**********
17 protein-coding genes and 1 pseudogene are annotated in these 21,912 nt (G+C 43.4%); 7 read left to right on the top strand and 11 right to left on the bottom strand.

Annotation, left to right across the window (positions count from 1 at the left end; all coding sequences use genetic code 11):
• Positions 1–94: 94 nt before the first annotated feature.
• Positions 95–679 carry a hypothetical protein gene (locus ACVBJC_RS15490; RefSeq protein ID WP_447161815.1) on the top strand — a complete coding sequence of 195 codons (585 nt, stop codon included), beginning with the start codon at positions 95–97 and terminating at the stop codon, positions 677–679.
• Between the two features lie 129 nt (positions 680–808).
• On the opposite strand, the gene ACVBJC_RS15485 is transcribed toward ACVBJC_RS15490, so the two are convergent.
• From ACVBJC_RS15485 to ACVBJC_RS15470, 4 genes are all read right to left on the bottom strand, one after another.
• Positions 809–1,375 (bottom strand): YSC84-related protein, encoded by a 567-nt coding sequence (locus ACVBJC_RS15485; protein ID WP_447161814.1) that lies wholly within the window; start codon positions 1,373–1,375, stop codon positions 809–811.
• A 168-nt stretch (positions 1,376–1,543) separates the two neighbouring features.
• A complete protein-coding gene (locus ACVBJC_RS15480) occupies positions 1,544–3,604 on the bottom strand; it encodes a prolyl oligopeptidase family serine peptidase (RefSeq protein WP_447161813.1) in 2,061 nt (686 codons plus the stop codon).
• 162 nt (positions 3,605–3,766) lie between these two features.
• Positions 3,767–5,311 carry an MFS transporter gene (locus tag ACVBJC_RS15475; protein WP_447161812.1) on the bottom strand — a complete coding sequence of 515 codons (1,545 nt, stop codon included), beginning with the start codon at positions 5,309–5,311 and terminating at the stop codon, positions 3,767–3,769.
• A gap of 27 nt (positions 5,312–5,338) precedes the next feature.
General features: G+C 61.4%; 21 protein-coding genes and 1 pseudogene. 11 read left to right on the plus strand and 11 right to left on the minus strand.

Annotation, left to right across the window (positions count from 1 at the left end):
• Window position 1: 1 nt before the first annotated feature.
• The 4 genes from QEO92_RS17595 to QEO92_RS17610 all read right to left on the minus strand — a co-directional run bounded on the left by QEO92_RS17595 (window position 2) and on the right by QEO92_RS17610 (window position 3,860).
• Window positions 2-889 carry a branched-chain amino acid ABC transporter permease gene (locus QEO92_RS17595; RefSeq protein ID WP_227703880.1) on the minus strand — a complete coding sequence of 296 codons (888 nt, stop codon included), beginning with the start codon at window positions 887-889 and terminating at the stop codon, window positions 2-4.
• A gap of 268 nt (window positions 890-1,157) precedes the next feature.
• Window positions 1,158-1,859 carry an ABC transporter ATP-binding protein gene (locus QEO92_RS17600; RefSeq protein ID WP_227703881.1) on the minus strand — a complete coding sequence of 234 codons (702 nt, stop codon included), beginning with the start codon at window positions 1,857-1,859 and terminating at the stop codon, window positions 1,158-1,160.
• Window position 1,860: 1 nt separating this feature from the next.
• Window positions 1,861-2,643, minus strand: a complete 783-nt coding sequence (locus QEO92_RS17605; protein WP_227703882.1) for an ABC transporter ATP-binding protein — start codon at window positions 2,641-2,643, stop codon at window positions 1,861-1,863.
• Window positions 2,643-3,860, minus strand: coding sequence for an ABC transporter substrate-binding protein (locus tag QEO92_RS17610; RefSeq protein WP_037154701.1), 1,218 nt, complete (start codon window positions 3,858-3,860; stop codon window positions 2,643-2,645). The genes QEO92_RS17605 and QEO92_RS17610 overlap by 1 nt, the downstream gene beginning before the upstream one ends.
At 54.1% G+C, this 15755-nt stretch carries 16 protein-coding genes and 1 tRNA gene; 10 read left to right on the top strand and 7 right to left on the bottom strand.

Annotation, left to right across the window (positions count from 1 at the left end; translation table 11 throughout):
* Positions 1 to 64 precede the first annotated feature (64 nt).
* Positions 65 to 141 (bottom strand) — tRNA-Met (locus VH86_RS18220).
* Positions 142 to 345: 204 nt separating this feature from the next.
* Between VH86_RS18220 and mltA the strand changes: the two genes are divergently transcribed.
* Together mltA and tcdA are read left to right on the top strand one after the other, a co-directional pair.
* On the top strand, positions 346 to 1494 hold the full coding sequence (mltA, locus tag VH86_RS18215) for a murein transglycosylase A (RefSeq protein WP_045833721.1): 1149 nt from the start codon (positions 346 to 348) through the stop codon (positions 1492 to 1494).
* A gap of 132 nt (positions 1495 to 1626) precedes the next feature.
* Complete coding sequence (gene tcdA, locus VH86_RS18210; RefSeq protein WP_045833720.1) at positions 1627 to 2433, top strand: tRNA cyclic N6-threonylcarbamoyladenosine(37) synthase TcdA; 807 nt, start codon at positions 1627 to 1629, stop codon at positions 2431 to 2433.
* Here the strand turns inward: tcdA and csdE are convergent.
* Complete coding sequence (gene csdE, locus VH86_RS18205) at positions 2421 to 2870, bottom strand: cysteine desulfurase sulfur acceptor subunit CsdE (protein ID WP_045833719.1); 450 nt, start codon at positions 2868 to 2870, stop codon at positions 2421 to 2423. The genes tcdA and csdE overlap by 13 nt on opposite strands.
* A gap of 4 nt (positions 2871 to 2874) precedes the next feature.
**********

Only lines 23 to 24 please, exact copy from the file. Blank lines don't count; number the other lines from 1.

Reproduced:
• Window positions 2,643-3,860, minus strand: coding sequence for an ABC transporter substrate-binding protein (locus tag QEO92_RS17610; RefSeq protein WP_037154701.1), 1,218 nt, complete (start codon window positions 3,858-3,860; stop codon window positions 2,643-2,645). The genes QEO92_RS17605 and QEO92_RS17610 overlap by 1 nt, the downstream gene beginning before the upstream one ends.
At 54.1% G+C, this 15755-nt stretch carries 16 protein-coding genes and 1 tRNA gene; 10 read left to right on the top strand and 7 right to left on the bottom strand.